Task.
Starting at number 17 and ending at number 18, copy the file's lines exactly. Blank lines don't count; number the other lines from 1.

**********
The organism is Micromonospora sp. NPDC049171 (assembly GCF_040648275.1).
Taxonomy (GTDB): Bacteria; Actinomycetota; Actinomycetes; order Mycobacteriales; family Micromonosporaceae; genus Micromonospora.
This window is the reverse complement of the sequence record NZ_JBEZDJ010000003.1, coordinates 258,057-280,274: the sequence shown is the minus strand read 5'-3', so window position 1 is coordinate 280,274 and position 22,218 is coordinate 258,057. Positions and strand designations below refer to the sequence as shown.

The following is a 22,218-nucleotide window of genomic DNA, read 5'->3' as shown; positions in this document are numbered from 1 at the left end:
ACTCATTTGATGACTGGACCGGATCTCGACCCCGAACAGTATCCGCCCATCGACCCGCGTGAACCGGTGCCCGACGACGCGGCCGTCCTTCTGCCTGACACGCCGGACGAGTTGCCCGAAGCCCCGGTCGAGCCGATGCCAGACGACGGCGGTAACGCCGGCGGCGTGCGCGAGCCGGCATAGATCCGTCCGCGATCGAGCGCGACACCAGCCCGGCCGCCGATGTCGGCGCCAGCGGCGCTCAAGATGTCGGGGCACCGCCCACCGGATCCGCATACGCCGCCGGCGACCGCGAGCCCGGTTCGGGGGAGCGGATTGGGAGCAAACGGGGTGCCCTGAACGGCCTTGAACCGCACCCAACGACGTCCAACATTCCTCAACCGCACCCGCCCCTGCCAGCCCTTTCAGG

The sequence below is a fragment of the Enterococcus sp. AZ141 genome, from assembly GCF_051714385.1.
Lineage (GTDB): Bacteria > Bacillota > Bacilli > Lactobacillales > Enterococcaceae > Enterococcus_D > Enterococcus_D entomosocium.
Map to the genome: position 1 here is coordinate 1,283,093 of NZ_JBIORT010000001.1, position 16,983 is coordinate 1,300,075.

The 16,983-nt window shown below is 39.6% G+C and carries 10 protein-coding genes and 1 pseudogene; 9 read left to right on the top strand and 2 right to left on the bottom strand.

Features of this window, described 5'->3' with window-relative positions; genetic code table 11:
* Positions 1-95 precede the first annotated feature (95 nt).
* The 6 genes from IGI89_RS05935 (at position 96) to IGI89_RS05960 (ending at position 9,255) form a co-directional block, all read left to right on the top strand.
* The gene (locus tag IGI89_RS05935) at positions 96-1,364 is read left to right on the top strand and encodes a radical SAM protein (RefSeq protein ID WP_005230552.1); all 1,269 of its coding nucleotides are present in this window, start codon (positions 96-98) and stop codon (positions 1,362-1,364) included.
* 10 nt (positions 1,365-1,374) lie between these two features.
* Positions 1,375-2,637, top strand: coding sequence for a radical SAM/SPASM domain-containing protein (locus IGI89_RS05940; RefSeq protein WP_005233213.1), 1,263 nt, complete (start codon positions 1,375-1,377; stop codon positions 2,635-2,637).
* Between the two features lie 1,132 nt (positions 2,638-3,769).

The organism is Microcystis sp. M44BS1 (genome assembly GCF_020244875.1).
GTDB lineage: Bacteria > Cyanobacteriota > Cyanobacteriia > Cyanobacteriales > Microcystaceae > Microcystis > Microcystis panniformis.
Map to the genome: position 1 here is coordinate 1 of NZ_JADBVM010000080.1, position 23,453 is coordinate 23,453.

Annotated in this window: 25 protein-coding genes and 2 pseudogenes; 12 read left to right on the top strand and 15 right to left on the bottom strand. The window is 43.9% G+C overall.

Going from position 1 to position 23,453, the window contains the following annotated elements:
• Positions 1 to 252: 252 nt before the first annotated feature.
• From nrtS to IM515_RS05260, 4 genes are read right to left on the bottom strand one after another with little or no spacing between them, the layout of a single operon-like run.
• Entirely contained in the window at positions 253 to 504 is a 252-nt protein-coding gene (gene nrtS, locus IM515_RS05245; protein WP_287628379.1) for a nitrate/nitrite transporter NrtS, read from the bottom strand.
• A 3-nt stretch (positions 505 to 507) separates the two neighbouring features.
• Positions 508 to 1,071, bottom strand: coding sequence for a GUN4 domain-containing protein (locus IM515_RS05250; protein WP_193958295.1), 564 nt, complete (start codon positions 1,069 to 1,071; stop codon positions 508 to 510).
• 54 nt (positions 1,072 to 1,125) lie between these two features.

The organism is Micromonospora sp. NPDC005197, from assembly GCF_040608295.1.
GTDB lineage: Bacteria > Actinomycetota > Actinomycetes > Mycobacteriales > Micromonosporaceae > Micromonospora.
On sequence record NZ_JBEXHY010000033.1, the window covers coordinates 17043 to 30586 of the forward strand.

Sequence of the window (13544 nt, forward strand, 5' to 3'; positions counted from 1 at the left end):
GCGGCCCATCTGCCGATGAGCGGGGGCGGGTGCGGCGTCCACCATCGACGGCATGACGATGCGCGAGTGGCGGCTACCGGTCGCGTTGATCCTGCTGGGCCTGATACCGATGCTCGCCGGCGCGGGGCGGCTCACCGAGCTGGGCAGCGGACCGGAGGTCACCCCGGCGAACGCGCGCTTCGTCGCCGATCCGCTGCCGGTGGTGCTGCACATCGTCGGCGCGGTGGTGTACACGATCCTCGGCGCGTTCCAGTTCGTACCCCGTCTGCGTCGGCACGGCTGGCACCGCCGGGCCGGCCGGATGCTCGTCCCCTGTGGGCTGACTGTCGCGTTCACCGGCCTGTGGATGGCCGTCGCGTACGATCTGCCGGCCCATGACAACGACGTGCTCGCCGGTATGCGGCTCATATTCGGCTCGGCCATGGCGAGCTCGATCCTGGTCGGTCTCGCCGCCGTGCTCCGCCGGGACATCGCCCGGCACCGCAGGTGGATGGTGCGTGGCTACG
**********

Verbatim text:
The organism is Microcystis sp. M44BS1 (genome assembly GCF_020244875.1).
GTDB lineage: Bacteria > Cyanobacteriota > Cyanobacteriia > Cyanobacteriales > Microcystaceae > Microcystis > Microcystis panniformis.